By the way this mini dv footage being captured as .mov files.
The behavior you describe simply doesn't happen under normal circumstances. The only scenario I can imagine that would cause this is recording the audio in 12 bit 4 channel mode, and using a different capture utility for the actual capture. That might create a file with two audio tracks.
Other than that, I just don't see how this behavior is possible.
Select all clips in Project Panel.
Right click and go to Modity/Audio Channels.
Disable the flatliner.
This must be done before setting the clips on the timeline.
How would I get premiere to caputre the audio in 12 bit?
By shooting it that way. However, PP will only capture the default 1&2 audio channels. You'd have to be using some other software to be capturing the secondary 3&4 channels.
My footage was shot on a Sony VX 1000 wich records audio in 12 bit, but like you said Premiere captures in 16 bit 2 channels left and right to create 1 stereo track. Ive captured the same way on previous versions of premiere and had no problems with this I'm pretty sure I have everything set up right. These photos might help us solve the mystery.
This is what the clip looks like when placed in the timeline with the "ghost audio track" on the bottom.
This is what the clip info shows when it's in the timeline. Why does it automatically show " 2 stereo " or "audio used 2 times" I only want normal Stereo and I dont know why it automatically uses it twice.
I could do what Ann Benns said and modify each clip but that's still a waste of time.
I've just never seen anything like that. The only thing close to an explanation I can come up with is yet another quirk of Quirktime.
My footage was shot on a Sony VX 1000 wich records audio in 12 bit,
It records 12 bit for 4 channels. Did you record 4 channels?
Premiere captures in 16 bit 2 channels left and right to create 1 stereo track.
For my PDX10, Premiere does not capture 48K audio correctly and I use scenalyzer. For a few cameras in that era, sony chose to write a special marker to define the 4 audio channels that are used, and this marker is not recognised by Premiere.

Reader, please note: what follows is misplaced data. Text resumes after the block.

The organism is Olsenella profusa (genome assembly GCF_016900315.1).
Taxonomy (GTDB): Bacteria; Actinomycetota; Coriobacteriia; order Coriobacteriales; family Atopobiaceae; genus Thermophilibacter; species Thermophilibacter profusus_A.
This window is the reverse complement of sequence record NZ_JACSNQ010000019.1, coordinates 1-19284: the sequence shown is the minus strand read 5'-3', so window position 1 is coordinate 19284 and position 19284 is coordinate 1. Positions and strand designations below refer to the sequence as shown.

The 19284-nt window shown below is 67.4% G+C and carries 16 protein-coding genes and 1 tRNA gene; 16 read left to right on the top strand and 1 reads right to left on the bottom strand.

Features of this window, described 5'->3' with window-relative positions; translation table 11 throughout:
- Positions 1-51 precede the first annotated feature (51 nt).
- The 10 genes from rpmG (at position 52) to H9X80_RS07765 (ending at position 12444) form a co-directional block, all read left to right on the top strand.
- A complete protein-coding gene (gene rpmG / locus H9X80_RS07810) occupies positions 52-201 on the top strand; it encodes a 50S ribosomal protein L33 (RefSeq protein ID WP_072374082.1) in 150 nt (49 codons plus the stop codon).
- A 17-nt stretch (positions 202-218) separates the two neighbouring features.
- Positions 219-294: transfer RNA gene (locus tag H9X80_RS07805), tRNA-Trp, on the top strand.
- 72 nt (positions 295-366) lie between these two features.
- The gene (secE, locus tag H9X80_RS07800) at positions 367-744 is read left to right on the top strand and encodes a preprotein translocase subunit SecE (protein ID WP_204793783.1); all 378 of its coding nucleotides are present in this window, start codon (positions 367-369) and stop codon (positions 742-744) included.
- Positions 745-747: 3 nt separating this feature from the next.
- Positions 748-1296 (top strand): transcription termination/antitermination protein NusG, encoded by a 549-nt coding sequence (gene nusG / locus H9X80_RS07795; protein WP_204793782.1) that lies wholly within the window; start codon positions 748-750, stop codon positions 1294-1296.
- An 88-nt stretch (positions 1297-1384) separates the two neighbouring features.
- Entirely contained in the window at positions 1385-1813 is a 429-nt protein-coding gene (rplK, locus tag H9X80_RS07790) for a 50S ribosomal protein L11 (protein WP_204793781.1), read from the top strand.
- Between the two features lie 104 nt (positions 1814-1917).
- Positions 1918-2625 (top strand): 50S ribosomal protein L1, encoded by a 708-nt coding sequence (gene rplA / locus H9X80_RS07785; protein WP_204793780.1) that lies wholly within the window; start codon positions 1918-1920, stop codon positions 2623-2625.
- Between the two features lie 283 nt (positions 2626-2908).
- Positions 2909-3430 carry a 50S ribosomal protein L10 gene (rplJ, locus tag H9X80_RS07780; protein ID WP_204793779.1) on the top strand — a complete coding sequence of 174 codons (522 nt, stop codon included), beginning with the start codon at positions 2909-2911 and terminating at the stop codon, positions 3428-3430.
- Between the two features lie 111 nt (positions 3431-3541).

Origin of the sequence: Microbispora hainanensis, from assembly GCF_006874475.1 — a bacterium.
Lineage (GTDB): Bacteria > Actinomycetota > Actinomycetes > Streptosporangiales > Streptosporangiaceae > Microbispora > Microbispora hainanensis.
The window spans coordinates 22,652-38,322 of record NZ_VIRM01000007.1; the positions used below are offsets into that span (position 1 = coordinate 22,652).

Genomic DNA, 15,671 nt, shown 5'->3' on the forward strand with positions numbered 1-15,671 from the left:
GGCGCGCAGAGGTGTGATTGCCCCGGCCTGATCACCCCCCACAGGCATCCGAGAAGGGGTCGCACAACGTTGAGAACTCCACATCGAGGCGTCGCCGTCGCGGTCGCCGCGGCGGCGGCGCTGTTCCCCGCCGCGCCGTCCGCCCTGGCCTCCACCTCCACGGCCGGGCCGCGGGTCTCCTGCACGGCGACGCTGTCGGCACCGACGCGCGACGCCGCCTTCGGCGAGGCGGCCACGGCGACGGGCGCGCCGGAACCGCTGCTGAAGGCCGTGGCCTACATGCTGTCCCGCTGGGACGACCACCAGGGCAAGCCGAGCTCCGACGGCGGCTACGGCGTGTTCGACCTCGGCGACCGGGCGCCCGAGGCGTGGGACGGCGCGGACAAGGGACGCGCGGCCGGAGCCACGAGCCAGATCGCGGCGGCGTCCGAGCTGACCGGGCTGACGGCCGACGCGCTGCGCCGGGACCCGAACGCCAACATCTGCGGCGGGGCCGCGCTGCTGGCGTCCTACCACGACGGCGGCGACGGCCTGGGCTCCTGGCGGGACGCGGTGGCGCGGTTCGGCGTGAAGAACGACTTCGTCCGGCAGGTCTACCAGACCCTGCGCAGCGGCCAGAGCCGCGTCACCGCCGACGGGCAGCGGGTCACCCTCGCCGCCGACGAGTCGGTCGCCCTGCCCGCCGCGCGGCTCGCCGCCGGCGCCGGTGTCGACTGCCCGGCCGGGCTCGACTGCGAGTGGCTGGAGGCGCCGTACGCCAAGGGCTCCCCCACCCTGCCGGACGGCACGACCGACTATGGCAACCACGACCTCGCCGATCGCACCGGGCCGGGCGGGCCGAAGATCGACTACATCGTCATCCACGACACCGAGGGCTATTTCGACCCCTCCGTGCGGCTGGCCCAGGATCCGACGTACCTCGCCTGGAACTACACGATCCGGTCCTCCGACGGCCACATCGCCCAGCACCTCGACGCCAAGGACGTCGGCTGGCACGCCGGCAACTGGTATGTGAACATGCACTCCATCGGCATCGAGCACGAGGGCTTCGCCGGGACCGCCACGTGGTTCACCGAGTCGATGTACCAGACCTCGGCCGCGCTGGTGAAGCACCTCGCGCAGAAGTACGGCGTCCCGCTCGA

Ive captured the same way on previous versions of premiere and had no problems with this
From the same camera? Using .mov?
The camera itself records 4 channels I believe becuase it's 12 bit, but capturing in Premiere 16 bit so it can be 1 stereo track. Yes I was using the same camera to capture on previouse versions, but this was on a pc so they were .avi files.
Here's a link to someone who had the same problem, same camera and all, no solution here either.
In Premiere the " Default Track Format " is automatically set to " use file " in which the audio for vx 1000 footage is split across 4 mono tracks. Now Ive changed the " Default Track Format" to Stereo I just dont understand why there is two tracks. It appears the second stereo track is from channel 3 & 4 and since adobe doesn't recognize it that's why there is no audio. There should be a way to disalble channel 3 & 4 without having to modify the clip after capture. This seems like a flaw in Premiere CS5, I'm gonna have to see whats up with Final Cut.
The camera itself records 4 channels I believe becuase it's 12 bit, but capturing in Premiere 16 bit
That's unlikely. Capture doesn't change anything, it's just a direct copy process. The 1's and 0's go from tape to hard drive "as is".
So if it's capturing at 16 bit, then it must have been recorded that way. And 16 bit allows for only two channels of audio.
But even if it were recorded at 12 bit with 4 channels, PP itself can only copy over the data from the first two channels. It doesn't have the ability to copy the extra two channels.
So..I still think this is a system error, or a problem with QuickTime. You can test that by capturing the same tapes on a PC, where the default file format is AVI.
The camera has two stereo channels in 12 bit audio.
see the manual.
I suspect that's a misprint. I've never heard of a DV camera (carrying the DV logo) that couldn't do the full DV spec, which includes 16 bit stereo.
Having used the camera in the past for multicam shoots, I also don't recall being limited to 12 bit audio.
Yes of course there is a 1 stereo channel in 16 bit, i was only refering to the 12 bit, as OP recorded in 12 bit.
The 12 bit channel can be used for dubbing.
OP recorded in 12 bit.
Well, he said it was coming in as 16 bit, so that's unlikely. Capture won't change the bit depth of recorded audio.
Your link is messed up:
The camera itself records 4 channels I believe becuase it's 12 bit, but capturing in Premiere 16 bit so it can be 1 stereo track.
What is your sequence setting? You should be in an SD 32bit, right?
Did you record on channels 3 and 4? I see no waveforms in your track 2, so I assume you recorded only channels 1 and 2. If so, you should have used 16bit audio.
In Premiere the " Default Track Format " is automatically set to " use file " in which the audio for vx 1000 footage is split across 4 mono tracks.
I would not change that default. The file audio for VX1000 set to 32bit mode is 4 mono tracks. Since that's what you shot, keep that as your sequence setting, capture it as 32bitg, and, if you want, set the audio differently use modify audio.
Premiere audio conforming is using higher rate even if it is 32bit, right? Just export it as you really want it.
I still think you should try capturing on a Windows machine to create AVI files. I suspect something is off with QuickTime.